• I think this answer does not really touch on the actual (and non-trivial) question of why standard deviation is taken as a measure of spread and used for normalization. Why not taking median absolute deviation instead? Granted, the resulting covariance matrix will not be the "default" correlation matrix, but perhaps it will be better, e.g. a more robust estimation of the correlation matrix. See also my last comment to the OP. – amoeba Jan 19 '15 at 23:59
• @ameoba On the "medium deep" point, the fact that we get variances of one down the diagonal of the new covariance matrix is essentially what we mean by getting the transformed data to have variables "on the same scale" from the PCA perspective. On the "very deep" issues raised by this question, I'm not sure there is much difference between asking "well why do we use variances as our measure of scale in PCA?" and asking "why does PCA concern itself with (co)variances?" - or at least, that the two issues would be intimately related. – Silverfish Jan 20 '15 at 0:11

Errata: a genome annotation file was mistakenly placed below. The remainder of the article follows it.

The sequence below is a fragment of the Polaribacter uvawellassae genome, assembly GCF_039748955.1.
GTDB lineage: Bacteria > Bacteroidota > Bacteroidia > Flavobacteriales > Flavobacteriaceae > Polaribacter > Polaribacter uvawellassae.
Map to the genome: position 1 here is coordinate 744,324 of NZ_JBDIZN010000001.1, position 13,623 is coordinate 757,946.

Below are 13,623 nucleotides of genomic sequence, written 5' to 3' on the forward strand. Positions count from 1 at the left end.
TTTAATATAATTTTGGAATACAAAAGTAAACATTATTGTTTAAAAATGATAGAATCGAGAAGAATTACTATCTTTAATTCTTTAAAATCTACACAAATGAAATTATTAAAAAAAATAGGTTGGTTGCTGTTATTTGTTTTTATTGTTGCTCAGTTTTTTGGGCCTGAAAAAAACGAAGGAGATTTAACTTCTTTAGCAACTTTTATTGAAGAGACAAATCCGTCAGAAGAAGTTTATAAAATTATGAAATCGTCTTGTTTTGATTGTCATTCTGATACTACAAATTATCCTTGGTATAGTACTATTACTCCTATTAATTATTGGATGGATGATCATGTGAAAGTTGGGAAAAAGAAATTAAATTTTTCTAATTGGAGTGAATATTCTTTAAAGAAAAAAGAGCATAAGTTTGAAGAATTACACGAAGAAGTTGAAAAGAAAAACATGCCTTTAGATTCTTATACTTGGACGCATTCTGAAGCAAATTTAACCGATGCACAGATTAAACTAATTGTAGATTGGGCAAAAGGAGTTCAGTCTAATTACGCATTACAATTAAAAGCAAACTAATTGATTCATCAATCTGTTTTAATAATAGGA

• @amoeba, why not divide by MAD or by variance instead of SD is, essentially, the same question as why to differentially scale at all: that is, why not to do PCA on covariances instead? I support this idea in the preceding comment. – ttnphns Jan 20 '15 at 0:30